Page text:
The four-cornered race for the presidency in 1912 had two major reformers on the ballot: former locomotive fireman, Eugene V. Debs, running his strongest Socialist campaign, and Teddy Roosevelt, also running a strong campaign on the so-called "Bull Moose" (or Progressive Party) ticket. It was a high point of indignation at corrupt politicians and broad public popularity for social progress. Franklin turned aside from his cousin in order to support Woodrow Wilson, the former president of Princeton University, moderately progressive on many issues although deeply committed to racial segregation. The outcome showed that only a candidate with an established machine could win the White House, but Roosevelt's four million votes and Debs' 900,000 suggested the public was ready for change even with Wilson at the helm. Franklin wanted as high an appointed office as possible, and got it: Assistant Secretary of the Navy.
ANOTHER MR. ROOSEVELT GOES TO WASHINGTON
Even as a college boy, Franklin had urged a larger Navy, and now he was in a position to help create it. Lobbying groups for steelmakers and shippers naturally wanted it as well, but so did labor's Samuel Gompers, chief of the American Federation of Labor. A bigger Navy meant more potential union jobs, the marriage of war and commerce that would repeatedly reshape the national economy in the generations ahead. Roosevelt's skill lay in formulating policies at once effectively coordinating purchases and also bringing jobs back to his home state. His mistake was to jump from this influential position back into the electoral arena, in the only failed political campaign of his life: for U.S. Senator from New York in 1914. He had earlier flirted with the idea of running for New York's governor but failed to get the needed backing. He also considered running for the U.S. Senate as a Progressive rather than a Democrat, or running for both nominations simultaneously. In the end, he chose once more to be a Democrat pure and simple. But sly politician Woodrow Wilson characteristically backed the Tammany candidate, who beat Roosevelt badly in the primary. Roosevelt learned that he could not buck the machine.
Back in Washington, he warned Woodrow Wilson in 1916 that "We've got to get into this war," and joined the propaganda blitz to persuade an uncertain public that the conflict was not a battle between empires for more control of the world, as it obviously seemed to be, but something far more ethical. Did Roosevelt himself believe that the United States had the duty as well as the strength to emerge from the conflict as the most powerful nation, military and commercial, on earth? Was he swept away, perhaps influenced by his always bellicose cousin, Theodore, in the wave of patriotic eagerness for combat? It doesn't seem that he asked himself these questions.
Meanwhile, Progressives like Robert M. La Follette of Wisconsin, unsuccessful rival to Theodore Roosevelt's nomination on the Progressive Party ticket for 1912, joined socialists, pacifists and leaders of the woman suffrage movement in urging that the U.S. stay out of any European conflict. Franklin wanted badly to lead troops into battle once the U.S. had declared war in 1917, but instead was assigned to inspect naval stations. If he grew troubled by the unprecedented raids, government arrests and prosecutions of labor, radical and peace organizers during and shortly after the war—the first of the twentieth century "Red Scares"—he seems to have put such issues aside for his own ambition.
For one moment, the Red Scare almost touched did him. Woodrow Wilson's Attorney General A. Mitchell Palmer directed suppression of antiwar newspapers and organizations, highlighted by the mass arrests of radical labor activists and infiltration of social movements by the new Bureau of Investigation (the future FBI). One branch of anarchists responded by striking out against the powerful. Among a series of bombs delivered to Wall Street financiers, one blew up across the street from the Roosevelts, hurling debris onto their doorstep.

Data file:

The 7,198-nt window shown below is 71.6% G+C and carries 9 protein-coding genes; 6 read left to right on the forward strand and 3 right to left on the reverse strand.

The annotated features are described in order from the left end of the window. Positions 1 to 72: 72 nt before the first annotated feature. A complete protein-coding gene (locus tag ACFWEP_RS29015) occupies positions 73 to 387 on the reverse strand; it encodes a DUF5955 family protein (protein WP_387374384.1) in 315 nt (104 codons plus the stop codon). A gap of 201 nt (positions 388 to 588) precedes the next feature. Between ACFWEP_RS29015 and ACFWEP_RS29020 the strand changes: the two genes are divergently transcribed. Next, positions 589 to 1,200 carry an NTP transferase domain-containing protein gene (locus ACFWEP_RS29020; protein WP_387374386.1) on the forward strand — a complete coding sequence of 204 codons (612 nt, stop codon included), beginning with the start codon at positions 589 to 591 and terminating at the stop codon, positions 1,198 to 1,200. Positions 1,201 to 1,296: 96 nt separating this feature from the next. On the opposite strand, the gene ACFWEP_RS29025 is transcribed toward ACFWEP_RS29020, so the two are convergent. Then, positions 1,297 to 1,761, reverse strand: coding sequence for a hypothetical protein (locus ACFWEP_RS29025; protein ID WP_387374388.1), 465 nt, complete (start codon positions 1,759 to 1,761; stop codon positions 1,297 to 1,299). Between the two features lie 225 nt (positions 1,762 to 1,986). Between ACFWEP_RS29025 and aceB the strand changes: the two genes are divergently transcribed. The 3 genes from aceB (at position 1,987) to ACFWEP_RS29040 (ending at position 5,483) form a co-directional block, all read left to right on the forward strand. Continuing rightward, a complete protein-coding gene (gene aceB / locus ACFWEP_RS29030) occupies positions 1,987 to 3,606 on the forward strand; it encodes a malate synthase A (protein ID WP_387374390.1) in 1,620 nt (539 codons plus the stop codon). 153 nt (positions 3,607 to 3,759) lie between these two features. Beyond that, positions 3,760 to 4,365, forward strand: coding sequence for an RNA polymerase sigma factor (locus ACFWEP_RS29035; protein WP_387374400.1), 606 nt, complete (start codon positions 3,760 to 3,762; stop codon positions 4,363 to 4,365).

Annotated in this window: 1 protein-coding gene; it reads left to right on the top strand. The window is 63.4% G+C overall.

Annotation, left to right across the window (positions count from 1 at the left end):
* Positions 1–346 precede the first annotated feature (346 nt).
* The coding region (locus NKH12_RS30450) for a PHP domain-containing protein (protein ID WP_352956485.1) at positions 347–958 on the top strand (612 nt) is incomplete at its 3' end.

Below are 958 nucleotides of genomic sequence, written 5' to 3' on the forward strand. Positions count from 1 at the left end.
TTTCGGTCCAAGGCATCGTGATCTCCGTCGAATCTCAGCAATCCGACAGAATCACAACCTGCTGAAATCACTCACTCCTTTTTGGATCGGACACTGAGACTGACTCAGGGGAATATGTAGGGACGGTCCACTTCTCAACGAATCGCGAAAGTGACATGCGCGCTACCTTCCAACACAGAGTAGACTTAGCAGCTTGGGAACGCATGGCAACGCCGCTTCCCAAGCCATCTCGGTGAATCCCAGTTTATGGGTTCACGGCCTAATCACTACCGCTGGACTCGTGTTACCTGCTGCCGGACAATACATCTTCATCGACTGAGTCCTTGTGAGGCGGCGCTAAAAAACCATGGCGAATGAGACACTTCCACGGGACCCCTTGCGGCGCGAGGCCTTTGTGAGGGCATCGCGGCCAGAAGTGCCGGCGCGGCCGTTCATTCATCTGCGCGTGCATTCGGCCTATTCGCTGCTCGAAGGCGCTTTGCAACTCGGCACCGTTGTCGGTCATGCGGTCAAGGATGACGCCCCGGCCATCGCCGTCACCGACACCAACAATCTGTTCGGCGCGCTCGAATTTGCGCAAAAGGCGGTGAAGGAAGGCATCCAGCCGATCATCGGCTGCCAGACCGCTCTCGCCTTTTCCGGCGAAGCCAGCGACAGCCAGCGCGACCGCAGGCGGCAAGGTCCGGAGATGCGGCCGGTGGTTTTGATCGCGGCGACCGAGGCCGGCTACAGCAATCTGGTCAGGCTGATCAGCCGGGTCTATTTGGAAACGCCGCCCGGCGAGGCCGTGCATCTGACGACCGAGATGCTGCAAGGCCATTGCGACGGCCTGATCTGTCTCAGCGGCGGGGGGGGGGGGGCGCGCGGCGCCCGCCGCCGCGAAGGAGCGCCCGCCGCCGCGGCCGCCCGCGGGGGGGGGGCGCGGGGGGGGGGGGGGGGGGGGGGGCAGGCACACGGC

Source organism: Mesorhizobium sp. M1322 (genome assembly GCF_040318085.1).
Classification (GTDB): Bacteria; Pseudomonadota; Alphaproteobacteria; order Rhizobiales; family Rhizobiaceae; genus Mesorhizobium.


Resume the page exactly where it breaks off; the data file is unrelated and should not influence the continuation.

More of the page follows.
Franklin may have had his own reasons other than career and conscience for not speaking out against the continuing wave of repression. In fall, 1918, returning from Europe, he contracted Spanish influenza and, as his wife unpacked his things, she discovered love letters that he had written to her own social secretary, Lucy Mercer. He barely avoided a divorce (according to a later account by his son Elliott, Franklin's mother had threatened to cut off his access to family assets). Meanwhile, he was nominated in a losing cause, for vice-president behind the mediocre James M. Cox, in the 1920 race. He declared himself a domestic reformer, but he and Cox also sought to win the public to Woodrow Wilson's dream of American involvement and leadership in a League of Nations. Public revulsion at the pointlessness of the war overwhelmed their effort.
LIVING WITH DISABILITY
In summer, 1921, he contracted what was soon diagnosed as poliomyelitis at Compobello, the family's summer home off Canada's New Brunswick coast, and never regained the use of his legs. Later generations of medical historians believe that it was a different, less common disease with similar symptoms, since "polio" most often struck children rather than adults. Whatever the actual illness, the story of the disabled politician is one of the most important in modern American political history.
His mother urged him to abandon politics entirely. That he chose to make it his life can be seen as proof of someone overcoming their disability through determination. He pressed onward, through decades of physical therapy and the use of heavy steel braces or standing with the help of others holding onto him. This physical weakness doubtless further deepened in Roosevelt a sympathy for those betrayed by life's misfortunes but still eager to make themselves good Americans.
Excerpted from FDR AND THE NEW DEAL FOR BEGINNERS by PAUL BUHLE, Sabrina Jones. Copyright © 2010 Paul Buhle. Excerpted by permission of Steerforth Press.